What do gunfighting and mixed martial arts (MMA) have in common?
Not only are they both forms of protection, but they’re also martial arts.
I know what you’re thinking…
But I haven’t gone off the deep end. When most people think of “martial arts” they think of little kids practicing Karate, or if they follow sports, they may think of Brazilian jujitsu, Muay Thai kickboxing, and mixed martial arts competitions.
Traditional martial arts have always included weapons as a part of their training, and some martial arts are specific to one weapon.
In fact, you probably already know that traditional martial arts
In this article, I'd like to reinforce the notion that gunfighting is a martial art by drawing training parallels between tactical shooting and mixed martial arts, based on my experience.
15 Similarities Between Gunfighting and Mixed Martial Arts
1. Both take time to learn; there are no short cuts.
Mastering any kind of complex skill takes time. Whether you are into tactical shooting, mixed martial arts, or both, you'll realize that learning is never easy. You need to pay your dues and put the time in at the range or on the mats.
If you don't accept this fact, you might get frustrated with your performance and think tactical shooting or mixed martial arts aren't right for you, but you need to stick with it and realize it takes time to learn. There are no short cuts.
During my mixed martial arts career, I met numerous students who would take classes for a few weeks and never come back. When I asked why they didn't think MMA was for them because they couldn't properly execute techniques.
What they failed to realize and/or accept is that MMA takes time to master different techniques. Gunfighting is exactly the same.
2. Both require correct, consistent practice.
You've heard the saying, “practice makes perfect.” The truth is, “practice makes permanent.” If you continue to train but do so incorrectly, consistent practice will make your bad habits permanent.
Only “perfect practice makes perfect.”
It's important to practice regularly, but you need to ensure that what you are doing is correct. You do not want to build bad habits.
Having proper training and having an instructor observe you while you train is probably the best way to ensure you are flawlessly executing your techniques.
New shooters or mixed martial artists typically have challenges here. I see this often.
With their desire to get better quickly, they will usually start their journey practicing often. But for some reason, after taking only a few classes, many tend to practice on their own without an instructor to observe them and/or before knowing that they are executing their movements the right way.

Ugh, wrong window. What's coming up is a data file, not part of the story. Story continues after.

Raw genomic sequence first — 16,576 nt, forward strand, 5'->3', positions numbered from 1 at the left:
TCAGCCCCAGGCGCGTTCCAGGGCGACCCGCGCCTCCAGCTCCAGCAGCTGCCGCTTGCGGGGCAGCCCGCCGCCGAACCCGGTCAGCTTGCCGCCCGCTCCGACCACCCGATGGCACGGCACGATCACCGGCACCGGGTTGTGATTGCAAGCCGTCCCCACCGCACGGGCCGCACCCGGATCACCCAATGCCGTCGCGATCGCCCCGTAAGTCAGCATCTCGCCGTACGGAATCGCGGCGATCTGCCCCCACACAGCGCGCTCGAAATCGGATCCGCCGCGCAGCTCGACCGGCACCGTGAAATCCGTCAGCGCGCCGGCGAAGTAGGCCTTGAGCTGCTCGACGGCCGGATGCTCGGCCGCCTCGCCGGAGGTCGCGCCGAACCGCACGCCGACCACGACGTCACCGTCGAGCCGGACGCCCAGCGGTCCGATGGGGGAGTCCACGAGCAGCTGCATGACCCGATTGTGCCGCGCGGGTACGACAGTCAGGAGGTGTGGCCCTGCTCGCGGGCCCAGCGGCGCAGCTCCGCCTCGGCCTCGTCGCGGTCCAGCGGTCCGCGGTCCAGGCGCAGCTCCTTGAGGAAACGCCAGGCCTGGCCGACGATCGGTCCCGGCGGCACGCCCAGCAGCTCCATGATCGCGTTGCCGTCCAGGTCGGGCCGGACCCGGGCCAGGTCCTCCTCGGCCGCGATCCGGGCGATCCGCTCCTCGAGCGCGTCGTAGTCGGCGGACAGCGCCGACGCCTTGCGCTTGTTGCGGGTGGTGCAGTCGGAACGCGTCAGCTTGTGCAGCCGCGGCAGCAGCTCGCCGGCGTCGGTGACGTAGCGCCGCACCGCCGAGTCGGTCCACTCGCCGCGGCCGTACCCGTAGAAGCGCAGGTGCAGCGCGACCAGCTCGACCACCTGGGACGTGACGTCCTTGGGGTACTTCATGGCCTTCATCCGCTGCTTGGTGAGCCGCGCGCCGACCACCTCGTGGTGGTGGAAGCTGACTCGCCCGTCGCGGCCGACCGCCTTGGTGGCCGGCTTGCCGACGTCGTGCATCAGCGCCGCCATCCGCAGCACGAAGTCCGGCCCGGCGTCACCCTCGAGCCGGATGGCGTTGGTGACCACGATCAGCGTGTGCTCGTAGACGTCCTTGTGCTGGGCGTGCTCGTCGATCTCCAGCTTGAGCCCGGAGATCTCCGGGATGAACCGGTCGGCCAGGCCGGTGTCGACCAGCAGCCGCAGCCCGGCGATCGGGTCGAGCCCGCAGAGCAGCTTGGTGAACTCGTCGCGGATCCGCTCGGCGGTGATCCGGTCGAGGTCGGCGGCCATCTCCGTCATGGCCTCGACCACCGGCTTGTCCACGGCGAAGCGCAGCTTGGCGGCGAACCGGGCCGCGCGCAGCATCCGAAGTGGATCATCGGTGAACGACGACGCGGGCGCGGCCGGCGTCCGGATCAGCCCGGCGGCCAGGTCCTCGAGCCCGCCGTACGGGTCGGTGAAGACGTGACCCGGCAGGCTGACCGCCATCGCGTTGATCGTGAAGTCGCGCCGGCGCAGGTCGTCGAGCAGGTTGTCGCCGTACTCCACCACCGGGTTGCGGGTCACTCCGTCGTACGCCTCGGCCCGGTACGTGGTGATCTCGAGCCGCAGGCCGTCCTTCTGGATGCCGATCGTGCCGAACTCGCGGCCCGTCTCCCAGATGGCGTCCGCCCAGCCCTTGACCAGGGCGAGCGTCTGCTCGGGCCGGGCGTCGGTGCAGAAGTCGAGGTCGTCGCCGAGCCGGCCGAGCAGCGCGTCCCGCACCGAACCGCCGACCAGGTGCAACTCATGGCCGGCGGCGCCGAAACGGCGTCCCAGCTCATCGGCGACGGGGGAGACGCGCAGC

3. Everyone wants to go fast, but they shouldn't.
As I mentioned above, the vast majority of gunfighting and mixed martial arts students want to go fast:
- They want to execute techniques as fast as possible.
- They want to learn as many techniques as possible.
- They want to go straight into learning advanced techniques that look ‘cool.'
It's normal to want to go fast, but there are three major problems.
- When you go fast, you'll build bad habits if you haven't already perfected a technique. When people move fast, whether they are shooting or on the mats grappling, they tend to get sloppy. If you haven't already perfected your movements, you will reinforce your bad habits, and perhaps build new ones, by going fast. Think slow and smooth. Speed will come later.
- It can be discouraging for students when they practice a technique and cannot seem to get it right because they are moving too fast. In doing so, they usually forget the details of a technique and begin to look sloppy and develop bad habits. Sometimes the solution is simply slowing down.
- Going fast isn't safe (especially for beginners). Again, there are no short cuts. To be safe while you practice, you need to really know the techniques and movements you're training. Only after you've perfected a technique should you think about adding speed. For example, most shooting accidents happen when a person is drawing from their holster or when reholstering their weapon. A shooter who hasn't perfected the basic draw may not be disciplined enough to keep their finger away from the trigger. By moving fast, they may get sloppy and may forget this important detail. Similarly, a mixed martial artist who doesn't know how to punch properly can seriously injure his or her hand when punching. It takes time to develop the muscle memory to punch with your wrist straight and to hit with the proper knuckles. For someone learning how to punch, going fast will make them sloppy, and they will miss key technique details.